Drivers take the green flag for the start of the NASCAR Nationwide Series auto race at Darlington Raceway in Darlington, SC in May 2012. (File photo: AP)
NASCAR will not be as you remember it when racing returns at old egg-shaped Darlington Raceway.
There will be no elaborate infield tailgates, inflatable pools or hundreds of American flags that fly above the campers. The grandstands will be empty gray rows, no spectators allowed.
Darius Rucker will perform a virtual version of the national anthem, Fox Sports will call the race remotely from a studio in Charlotte, North Carolina, and the victory lane celebration will be a muted affair void of high-fives and hugs. Drivers don’t have to shuttle between hospitality events to schmooze with sponsors, and their car owners aren’t even expected to be at Sunday’s race. Most are over 65 and considered at risk for the coronavirus and not essential to conduct a race.
It will be weird and look nothing like it did 10 weeks ago when NASCAR last raced before its season was suspended by the coronavirus pandemic. But as sports fans across the country have clamored for live action, it will be a rare opportunity for NASCAR to be alone in the spotlight and showcase its product — perhaps even to viewers who have long expressed zero interest in stock car racing.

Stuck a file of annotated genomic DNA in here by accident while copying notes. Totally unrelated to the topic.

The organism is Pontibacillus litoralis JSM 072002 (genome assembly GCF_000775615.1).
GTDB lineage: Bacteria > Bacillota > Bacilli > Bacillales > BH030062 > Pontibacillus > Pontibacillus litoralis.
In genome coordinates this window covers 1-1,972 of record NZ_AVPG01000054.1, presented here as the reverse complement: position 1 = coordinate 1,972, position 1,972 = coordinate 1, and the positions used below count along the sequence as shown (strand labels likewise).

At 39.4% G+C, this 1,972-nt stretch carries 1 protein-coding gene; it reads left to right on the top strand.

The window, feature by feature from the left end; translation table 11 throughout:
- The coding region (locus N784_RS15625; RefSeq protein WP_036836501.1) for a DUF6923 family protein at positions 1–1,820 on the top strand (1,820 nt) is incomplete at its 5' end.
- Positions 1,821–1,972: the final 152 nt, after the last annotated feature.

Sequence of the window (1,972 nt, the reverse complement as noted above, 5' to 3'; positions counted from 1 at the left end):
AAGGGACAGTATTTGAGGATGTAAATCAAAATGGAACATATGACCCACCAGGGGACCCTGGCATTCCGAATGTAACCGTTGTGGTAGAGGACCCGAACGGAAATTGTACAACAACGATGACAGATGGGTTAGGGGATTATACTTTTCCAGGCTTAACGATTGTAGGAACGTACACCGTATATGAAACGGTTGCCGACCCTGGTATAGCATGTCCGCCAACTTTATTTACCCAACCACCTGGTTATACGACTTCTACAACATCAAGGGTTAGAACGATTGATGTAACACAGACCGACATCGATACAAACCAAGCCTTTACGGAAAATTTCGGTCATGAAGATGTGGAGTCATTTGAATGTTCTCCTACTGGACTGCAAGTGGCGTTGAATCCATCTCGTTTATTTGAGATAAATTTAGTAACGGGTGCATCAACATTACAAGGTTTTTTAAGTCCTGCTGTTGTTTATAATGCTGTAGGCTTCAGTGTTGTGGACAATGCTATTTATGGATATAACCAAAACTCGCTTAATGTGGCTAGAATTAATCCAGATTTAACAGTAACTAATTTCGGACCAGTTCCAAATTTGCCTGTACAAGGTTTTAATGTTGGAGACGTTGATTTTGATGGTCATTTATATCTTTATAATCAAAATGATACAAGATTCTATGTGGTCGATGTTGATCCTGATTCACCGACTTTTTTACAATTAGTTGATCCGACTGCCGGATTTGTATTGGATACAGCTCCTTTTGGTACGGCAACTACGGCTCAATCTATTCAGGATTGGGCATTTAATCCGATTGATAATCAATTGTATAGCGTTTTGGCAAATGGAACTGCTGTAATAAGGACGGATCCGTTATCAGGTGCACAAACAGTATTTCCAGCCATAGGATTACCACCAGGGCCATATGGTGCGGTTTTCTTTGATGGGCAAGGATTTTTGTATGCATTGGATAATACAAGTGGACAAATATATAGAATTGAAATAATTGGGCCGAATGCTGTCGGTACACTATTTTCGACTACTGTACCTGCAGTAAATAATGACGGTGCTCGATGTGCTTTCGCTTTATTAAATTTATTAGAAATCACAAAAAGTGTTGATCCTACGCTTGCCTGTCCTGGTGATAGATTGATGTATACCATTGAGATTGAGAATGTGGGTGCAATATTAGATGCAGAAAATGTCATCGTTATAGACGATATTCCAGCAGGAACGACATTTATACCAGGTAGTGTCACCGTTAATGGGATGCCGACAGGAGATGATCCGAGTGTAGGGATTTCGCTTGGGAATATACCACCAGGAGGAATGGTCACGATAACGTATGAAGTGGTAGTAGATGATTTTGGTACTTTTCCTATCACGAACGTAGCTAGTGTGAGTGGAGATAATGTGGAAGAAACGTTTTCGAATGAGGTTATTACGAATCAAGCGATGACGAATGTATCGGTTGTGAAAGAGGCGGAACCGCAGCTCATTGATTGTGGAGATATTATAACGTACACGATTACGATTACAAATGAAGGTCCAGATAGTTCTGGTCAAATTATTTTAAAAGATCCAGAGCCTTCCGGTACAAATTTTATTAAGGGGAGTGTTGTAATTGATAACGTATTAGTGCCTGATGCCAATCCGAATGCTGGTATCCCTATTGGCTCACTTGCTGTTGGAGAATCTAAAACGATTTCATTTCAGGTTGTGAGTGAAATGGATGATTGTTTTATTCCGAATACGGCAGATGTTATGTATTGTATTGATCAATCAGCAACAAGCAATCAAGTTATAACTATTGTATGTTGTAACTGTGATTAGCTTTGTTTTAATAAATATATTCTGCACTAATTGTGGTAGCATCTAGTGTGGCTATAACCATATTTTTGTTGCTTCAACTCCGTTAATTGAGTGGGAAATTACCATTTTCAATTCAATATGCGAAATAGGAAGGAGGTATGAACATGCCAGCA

There is no practice or qualifying, and Brad Keselowski will lead the field to green at 3:30 p.m. EDT; the lineup was set in a televised random draw. Most of the drivers last raced March 8 and will take the green flag with no warm-up and no idea if their car is properly prepared to tackle NASCAR’s oldest superspeedway.
Darlington is considered one of the most technical tracks on the circuit.
“I envision people are going to be pretty timid, at least for the first few laps,” said Denny Hamlin, who won the Daytona 500 on Feb. 17, the first of only four completed races this season.
Hamlin anticipated conservative setups based partly on data from the Southern 500 last September, NASCAR’s last visit to “The Track Too Tough To Tame.” Once the drivers have settled in, Hamlin believes “it’s going to be like an old shoe. I don’t think from a TV perspective fans will see anything different than just a normal race that they would normally see at Darlington.”